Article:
- Milk Fireworks: Put a thin layer of milk in a dish (nonfat won’t work! whole milk or half and half is best). Drip a few drops of food coloring on top. Then drop in one drop of detergent. What happens? Swirl the colors around to make pretty designs. Then lay a piece of paper on top and peel off to make marbled paper.
- Jar of Bubbling Goo. Make a paste of water and baking soda. Freeze that. The next day, give your child a jar with a little vegetable oil in it. Drop in the baking soda ice. What happens? (Nothing.) Now pour in a little vinegar. What happens? This is another one that will totally mesmerize some kids.
- Fizzing powder. So making volcanoes of vinegar and baking soda is a lot of fun, but it goes through a lot of groceries really quickly… here’s a fun alternative that uses fewer resources: Spread a thin layer of baking soda out on a tray. Give children containers of vinegar (you could add food coloring if you have it) and a pipette or eye dropper. They drip vinegar onto the baking soda and it fizzes. (You can see a video demo here.)
- “Explosions”. You can use film canisters (if you still have any!) or bottles with corks or ziplock bags. Add baking soda and vinegar. Seal it. Step back (safety!) and let it blow. There’s lots more details in my reactions post. But first rule: start small… I had a jar with a cork – I first tested one teaspoon each of baking soda and vinegar to see how much pressure that would build up… enough to sort of pop the cork. Then I went to a tablespoon of each, and that blew the cork 10 feet up. Good thing I didn’t start with a quarter cup of each! This is generally an outdoor activity, but we’ve done it inside too… see the post.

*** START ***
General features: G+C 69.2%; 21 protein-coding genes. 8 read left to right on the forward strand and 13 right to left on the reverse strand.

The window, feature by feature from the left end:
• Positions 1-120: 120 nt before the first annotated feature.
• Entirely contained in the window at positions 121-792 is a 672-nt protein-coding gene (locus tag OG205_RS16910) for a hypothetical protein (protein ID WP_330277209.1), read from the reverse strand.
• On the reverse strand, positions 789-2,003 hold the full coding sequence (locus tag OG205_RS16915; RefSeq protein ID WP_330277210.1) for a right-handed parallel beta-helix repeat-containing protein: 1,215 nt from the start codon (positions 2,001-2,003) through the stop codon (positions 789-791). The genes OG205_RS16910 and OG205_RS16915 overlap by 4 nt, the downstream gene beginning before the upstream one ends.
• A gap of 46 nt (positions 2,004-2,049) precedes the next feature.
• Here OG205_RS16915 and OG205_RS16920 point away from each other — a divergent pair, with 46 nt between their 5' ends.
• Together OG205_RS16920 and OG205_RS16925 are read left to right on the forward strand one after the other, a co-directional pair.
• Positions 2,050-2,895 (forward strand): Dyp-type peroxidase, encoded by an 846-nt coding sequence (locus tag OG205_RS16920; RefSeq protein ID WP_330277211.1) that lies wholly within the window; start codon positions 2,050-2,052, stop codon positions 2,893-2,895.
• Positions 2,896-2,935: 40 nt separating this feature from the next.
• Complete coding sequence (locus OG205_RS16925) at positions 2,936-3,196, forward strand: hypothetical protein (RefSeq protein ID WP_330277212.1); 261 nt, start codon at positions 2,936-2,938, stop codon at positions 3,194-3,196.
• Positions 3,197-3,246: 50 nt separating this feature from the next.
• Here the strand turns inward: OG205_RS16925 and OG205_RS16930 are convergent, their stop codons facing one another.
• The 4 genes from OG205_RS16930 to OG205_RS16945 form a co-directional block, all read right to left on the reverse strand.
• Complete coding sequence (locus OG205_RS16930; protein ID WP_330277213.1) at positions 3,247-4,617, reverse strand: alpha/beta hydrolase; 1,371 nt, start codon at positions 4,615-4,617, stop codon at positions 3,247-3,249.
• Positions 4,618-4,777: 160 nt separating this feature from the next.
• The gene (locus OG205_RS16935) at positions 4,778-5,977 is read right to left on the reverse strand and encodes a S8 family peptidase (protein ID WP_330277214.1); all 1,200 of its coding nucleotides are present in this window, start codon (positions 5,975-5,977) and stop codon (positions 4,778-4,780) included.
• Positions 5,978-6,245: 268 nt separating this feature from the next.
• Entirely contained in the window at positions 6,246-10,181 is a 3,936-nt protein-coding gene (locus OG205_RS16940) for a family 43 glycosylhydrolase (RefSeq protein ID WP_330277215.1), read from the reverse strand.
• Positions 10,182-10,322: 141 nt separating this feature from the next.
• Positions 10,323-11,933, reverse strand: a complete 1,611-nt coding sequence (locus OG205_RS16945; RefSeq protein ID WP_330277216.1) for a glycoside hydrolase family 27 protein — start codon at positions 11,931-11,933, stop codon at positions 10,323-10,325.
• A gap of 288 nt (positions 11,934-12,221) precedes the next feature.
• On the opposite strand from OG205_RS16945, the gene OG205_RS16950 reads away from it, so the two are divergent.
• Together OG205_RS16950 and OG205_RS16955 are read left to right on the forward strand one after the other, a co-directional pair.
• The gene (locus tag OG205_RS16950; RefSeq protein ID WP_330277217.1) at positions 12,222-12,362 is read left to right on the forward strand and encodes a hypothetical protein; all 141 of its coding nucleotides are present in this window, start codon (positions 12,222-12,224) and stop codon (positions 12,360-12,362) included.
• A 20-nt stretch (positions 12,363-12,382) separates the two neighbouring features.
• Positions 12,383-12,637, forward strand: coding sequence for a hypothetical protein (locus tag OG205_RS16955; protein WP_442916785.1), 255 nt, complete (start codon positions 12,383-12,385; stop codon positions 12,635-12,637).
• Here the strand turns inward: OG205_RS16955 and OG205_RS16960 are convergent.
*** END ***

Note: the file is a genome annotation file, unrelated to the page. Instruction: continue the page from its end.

There is SO much chemistry to be learned in cooking!! And now is a great time to be teaching your child life skills like cooking, so get to work in the kitchen together. Just search for “kid science cooking” to get started on science specific ideas. Or, when cooking anything, make observations about states of matter, solutions, suspensions, reactions, and so on. Try experiments – what if we don’t use salt? what if we use water instead of milk, and so on.
Each week in class, we issue a challenge for the kids to try out. This week it was about making a super-saturated solution of either sugar or salt, then letting it sit for a week and observe the crystals forming. Learn more about our Experiments with Crystallization.
For more details on these activities, and lots more chemistry for kids, check out my posts on States of Matter, Mixtures, Reactions, and a sequential lesson plan.
For more posts specifically focusing on science activities that work in this quarantine time, see Science of Sound, Engineering Tall Towers, Connecting with Nature while Stay-at-Home is in effect, and Weather Science.
[…] We share our classroom with multiple other groups, so each week we set up from scratch in the morning before class, and completely remove everything at the end of class. That means we can’t leave long-term projects in the classroom, so we’ve never been able to do some projects like crystallization. When all our families are at home for weeks, it was the perfect time for long-term projects like sprouting seeds in our connecting to nature unit, and crystallization experiments in our chemistry-at-home unit. […]
[…] Chemistry for Stay-at-Home Days – easy hands-on ideas using small amounts of household ingredients. Includes Crystallization Experiments with salt and sugar. […]